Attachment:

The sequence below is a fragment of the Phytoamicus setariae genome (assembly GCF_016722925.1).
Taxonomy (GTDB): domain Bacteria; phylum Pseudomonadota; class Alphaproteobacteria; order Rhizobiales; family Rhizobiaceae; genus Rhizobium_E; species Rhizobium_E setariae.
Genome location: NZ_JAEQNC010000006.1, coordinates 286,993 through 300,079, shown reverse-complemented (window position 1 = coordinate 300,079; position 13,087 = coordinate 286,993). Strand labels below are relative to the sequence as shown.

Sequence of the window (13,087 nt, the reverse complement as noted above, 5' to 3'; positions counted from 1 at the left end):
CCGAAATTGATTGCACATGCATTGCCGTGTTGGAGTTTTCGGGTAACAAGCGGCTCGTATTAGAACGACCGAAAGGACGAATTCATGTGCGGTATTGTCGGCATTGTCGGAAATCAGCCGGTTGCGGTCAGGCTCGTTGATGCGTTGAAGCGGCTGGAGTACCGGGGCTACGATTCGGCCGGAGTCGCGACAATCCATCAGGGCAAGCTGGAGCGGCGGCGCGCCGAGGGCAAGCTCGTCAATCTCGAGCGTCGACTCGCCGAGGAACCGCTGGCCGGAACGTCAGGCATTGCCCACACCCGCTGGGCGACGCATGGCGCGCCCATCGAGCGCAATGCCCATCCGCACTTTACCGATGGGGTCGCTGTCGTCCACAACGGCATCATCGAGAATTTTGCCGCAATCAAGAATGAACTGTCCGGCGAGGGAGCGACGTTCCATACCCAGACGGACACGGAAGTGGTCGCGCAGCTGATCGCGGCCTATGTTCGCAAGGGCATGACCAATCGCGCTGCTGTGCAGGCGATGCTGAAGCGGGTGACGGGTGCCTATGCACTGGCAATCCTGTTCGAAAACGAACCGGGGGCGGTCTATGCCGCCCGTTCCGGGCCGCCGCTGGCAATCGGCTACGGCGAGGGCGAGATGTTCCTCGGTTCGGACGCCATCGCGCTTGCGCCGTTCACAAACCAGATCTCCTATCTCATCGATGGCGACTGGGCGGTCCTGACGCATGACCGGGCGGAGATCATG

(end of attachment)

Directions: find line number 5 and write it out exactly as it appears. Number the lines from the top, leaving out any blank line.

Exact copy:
CCGAAATTGATTGCACATGCATTGCCGTGTTGGAGTTTTCGGGTAACAAGCGGCTCGTATTAGAACGACCGAAAGGACGAATTCATGTGCGGTATTGTCGGCATTGTCGGAAATCAGCCGGTTGCGGTCAGGCTCGTTGATGCGTTGAAGCGGCTGGAGTACCGGGGCTACGATTCGGCCGGAGTCGCGACAATCCATCAGGGCAAGCTGGAGCGGCGGCGCGCCGAGGGCAAGCTCGTCAATCTCGAGCGTCGACTCGCCGAGGAACCGCTGGCCGGAACGTCAGGCATTGCCCACACCCGCTGGGCGACGCATGGCGCGCCCATCGAGCGCAATGCCCATCCGCACTTTACCGATGGGGTCGCTGTCGTCCACAACGGCATCATCGAGAATTTTGCCGCAATCAAGAATGAACTGTCCGGCGAGGGAGCGACGTTCCATACCCAGACGGACACGGAAGTGGTCGCGCAGCTGATCGCGGCCTATGTTCGCAAGGGCATGACCAATCGCGCTGCTGTGCAGGCGATGCTGAAGCGGGTGACGGGTGCCTATGCACTGGCAATCCTGTTCGAAAACGAACCGGGGGCGGTCTATGCCGCCCGTTCCGGGCCGCCGCTGGCAATCGGCTACGGCGAGGGCGAGATGTTCCTCGGTTCGGACGCCATCGCGCTTGCGCCGTTCACAAACCAGATCTCCTATCTCATCGATGGCGACTGGGCGGTCCTGACGCATGACCGGGCGGAGATCATG